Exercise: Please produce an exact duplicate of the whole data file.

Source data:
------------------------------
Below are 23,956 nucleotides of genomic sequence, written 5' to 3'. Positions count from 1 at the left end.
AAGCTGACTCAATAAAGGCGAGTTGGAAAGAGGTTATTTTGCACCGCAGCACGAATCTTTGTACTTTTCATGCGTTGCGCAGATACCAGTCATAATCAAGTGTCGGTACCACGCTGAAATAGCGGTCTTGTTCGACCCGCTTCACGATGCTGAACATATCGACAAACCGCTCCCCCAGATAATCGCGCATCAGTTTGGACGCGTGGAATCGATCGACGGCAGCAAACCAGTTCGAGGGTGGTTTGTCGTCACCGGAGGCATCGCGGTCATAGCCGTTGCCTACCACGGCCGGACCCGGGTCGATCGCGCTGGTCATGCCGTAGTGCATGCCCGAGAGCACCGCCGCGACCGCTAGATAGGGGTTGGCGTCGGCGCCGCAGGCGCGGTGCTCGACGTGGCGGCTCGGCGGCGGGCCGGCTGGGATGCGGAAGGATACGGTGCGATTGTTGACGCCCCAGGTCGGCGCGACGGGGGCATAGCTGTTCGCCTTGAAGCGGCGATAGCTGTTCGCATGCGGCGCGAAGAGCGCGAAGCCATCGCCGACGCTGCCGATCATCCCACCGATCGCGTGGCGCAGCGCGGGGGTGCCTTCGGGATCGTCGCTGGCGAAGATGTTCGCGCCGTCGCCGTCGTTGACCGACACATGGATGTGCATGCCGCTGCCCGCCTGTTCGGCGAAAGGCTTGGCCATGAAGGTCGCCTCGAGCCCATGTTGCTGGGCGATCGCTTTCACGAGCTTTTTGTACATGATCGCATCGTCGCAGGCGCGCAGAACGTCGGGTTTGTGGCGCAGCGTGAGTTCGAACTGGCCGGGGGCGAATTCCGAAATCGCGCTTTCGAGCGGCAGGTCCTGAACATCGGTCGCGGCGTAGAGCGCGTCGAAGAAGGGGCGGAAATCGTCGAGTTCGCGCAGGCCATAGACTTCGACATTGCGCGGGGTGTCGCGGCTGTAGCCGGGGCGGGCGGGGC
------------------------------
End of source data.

Below are 23,956 nucleotides of genomic sequence, written 5' to 3'. Positions count from 1 at the left end.
AAGCTGACTCAATAAAGGCGAGTTGGAAAGAGGTTATTTTGCACCGCAGCACGAATCTTTGTACTTTTCATGCGTTGCGCAGATACCAGTCATAATCAAGTGTCGGTACCACGCTGAAATAGCGGTCTTGTTCGACCCGCTTCACGATGCTGAACATATCGACAAACCGCTCCCCCAGATAATCGCGCATCAGTTTGGACGCGTGGAATCGATCGACGGCAGCAAACCAGTTCGAGGGTGGTTTGTCGTCACCGGAGGCATCGCGGTCATAGCCGTTGCCTACCACGGCCGGACCCGGGTCGATCGCGCTGGTCATGCCGTAGTGCATGCCCGAGAGCACCGCCGCGACCGCTAGATAGGGGTTGGCGTCGGCGCCGCAGGCGCGGTGCTCGACGTGGCGGCTCGGCGGCGGGCCGGCTGGGATGCGGAAGGATACGGTGCGATTGTTGACGCCCCAGGTCGGCGCGACGGGGGCATAGCTGTTCGCCTTGAAGCGGCGATAGCTGTTCGCATGCGGCGCGAAGAGCGCGAAGCCATCGCCGACGCTGCCGATCATCCCACCGATCGCGTGGCGCAGCGCGGGGGTGCCTTCGGGATCGTCGCTGGCGAAGATGTTCGCGCCGTCGCCGTCGTTGACCGACACATGGATGTGCATGCCGCTGCCCGCCTGTTCGGCGAAAGGCTTGGCCATGAAGGTCGCCTCGAGCCCATGTTGCTGGGCGATCGCTTTCACGAGCTTTTTGTACATGATCGCATCGTCGCAGGCGCGCAGAACGTCGGGTTTGTGGCGCAGCGTGAGTTCGAACTGGCCGGGGGCGAATTCCGAAATCGCGCTTTCGAGCGGCAGGTCCTGAACATCGGTCGCGGCGTAGAGCGCGTCGAAGAAGGGGCGGAAATCGTCGAGTTCGCGCAGGCCATAGACTTCGACATTGCGCGGGGTGTCGCGGCTGTAGCCGGGGCGGGCGGGGC